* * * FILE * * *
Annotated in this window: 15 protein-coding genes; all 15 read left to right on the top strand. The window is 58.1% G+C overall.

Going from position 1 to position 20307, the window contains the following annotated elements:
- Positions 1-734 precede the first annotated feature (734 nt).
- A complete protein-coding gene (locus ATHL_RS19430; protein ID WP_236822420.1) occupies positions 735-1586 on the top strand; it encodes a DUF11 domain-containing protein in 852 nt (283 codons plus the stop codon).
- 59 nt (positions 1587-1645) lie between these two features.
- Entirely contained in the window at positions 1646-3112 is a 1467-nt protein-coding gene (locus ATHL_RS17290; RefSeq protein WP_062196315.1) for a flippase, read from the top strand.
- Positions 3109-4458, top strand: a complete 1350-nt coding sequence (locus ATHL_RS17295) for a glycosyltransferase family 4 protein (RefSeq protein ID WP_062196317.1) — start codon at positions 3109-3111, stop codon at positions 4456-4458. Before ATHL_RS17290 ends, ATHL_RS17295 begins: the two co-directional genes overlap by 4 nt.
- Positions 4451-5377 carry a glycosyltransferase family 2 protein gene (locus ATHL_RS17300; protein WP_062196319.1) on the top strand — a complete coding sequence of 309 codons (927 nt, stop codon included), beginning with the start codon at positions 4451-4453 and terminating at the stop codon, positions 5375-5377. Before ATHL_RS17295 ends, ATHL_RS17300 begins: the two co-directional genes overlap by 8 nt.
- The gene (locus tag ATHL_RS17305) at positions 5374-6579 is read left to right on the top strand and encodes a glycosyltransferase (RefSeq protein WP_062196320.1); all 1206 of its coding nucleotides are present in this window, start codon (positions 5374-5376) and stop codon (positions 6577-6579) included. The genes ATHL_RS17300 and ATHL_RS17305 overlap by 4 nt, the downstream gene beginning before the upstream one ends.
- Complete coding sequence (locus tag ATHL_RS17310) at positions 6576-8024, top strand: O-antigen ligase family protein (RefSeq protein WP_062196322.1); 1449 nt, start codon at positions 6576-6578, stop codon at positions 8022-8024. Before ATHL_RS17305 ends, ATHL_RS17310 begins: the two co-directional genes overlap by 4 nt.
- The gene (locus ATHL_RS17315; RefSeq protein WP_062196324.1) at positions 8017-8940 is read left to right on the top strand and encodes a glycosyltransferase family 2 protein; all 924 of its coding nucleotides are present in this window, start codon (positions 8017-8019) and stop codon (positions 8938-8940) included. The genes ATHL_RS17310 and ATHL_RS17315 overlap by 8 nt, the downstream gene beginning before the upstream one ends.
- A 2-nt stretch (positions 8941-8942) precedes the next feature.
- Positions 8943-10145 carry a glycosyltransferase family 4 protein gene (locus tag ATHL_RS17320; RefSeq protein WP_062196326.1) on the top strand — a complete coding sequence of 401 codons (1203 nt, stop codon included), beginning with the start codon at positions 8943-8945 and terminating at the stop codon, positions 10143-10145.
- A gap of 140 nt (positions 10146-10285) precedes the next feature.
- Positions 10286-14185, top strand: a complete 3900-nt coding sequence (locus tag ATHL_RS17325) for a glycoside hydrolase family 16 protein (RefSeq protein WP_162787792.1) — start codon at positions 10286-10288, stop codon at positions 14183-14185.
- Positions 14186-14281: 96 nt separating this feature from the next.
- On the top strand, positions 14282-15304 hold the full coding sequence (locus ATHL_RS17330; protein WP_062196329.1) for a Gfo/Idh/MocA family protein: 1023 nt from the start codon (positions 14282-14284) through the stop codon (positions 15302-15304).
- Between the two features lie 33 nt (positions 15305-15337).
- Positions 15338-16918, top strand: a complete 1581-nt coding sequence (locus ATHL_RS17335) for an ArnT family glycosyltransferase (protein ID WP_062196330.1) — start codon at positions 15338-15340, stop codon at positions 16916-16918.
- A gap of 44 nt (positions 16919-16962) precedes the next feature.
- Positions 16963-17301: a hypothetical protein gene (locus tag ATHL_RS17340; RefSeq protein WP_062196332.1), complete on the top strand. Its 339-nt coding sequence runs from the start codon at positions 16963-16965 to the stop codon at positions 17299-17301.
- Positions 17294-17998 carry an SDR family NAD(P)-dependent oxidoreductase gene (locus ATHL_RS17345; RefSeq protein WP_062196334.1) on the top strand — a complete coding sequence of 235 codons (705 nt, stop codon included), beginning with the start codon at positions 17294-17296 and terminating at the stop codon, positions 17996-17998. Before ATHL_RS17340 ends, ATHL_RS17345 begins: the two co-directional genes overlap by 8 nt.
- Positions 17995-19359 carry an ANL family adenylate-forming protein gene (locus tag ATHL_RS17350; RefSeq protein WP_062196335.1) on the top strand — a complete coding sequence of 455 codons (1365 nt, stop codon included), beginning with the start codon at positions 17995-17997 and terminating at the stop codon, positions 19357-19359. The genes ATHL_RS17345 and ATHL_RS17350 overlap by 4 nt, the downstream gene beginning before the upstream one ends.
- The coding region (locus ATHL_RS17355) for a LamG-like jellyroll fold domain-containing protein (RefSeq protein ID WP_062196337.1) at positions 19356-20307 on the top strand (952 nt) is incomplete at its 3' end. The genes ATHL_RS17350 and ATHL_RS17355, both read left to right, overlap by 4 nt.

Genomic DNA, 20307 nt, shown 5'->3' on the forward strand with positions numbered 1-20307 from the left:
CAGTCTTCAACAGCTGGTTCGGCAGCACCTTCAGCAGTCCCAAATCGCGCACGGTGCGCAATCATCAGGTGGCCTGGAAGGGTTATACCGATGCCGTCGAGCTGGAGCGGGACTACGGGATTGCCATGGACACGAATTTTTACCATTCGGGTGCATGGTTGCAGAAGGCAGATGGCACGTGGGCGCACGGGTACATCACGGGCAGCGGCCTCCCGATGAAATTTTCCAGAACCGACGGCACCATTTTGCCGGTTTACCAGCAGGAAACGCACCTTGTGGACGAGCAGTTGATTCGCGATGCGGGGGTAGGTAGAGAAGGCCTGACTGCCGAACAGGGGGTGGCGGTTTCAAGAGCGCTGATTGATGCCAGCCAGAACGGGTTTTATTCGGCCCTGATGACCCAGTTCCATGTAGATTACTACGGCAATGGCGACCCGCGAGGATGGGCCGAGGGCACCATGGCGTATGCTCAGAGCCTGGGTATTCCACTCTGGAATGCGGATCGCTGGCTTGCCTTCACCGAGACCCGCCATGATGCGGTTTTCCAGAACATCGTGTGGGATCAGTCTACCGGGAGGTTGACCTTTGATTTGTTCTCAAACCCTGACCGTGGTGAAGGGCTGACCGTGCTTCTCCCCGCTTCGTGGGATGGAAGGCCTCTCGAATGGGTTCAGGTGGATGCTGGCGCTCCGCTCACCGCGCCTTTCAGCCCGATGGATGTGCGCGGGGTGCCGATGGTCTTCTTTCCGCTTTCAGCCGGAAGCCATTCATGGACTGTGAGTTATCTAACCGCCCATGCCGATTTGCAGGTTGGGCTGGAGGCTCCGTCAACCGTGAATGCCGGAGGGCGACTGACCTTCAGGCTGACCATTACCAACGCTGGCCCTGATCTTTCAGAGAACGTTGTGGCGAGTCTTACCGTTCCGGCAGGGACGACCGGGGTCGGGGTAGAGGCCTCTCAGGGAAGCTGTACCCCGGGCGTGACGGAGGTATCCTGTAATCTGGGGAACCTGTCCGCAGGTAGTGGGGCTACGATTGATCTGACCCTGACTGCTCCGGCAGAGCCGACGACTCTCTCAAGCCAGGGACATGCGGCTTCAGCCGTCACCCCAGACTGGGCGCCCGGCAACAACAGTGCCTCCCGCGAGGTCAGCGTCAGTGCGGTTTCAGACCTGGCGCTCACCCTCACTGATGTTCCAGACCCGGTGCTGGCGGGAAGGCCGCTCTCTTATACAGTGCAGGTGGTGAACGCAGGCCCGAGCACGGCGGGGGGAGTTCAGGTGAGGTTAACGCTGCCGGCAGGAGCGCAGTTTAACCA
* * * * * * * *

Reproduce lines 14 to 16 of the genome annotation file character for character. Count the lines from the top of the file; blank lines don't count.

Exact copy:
- A gap of 140 nt (positions 10146-10285) precedes the next feature.
- Positions 10286-14185, top strand: a complete 3900-nt coding sequence (locus tag ATHL_RS17325) for a glycoside hydrolase family 16 protein (RefSeq protein WP_162787792.1) — start codon at positions 10286-10288, stop codon at positions 14183-14185.
- Positions 14186-14281: 96 nt separating this feature from the next.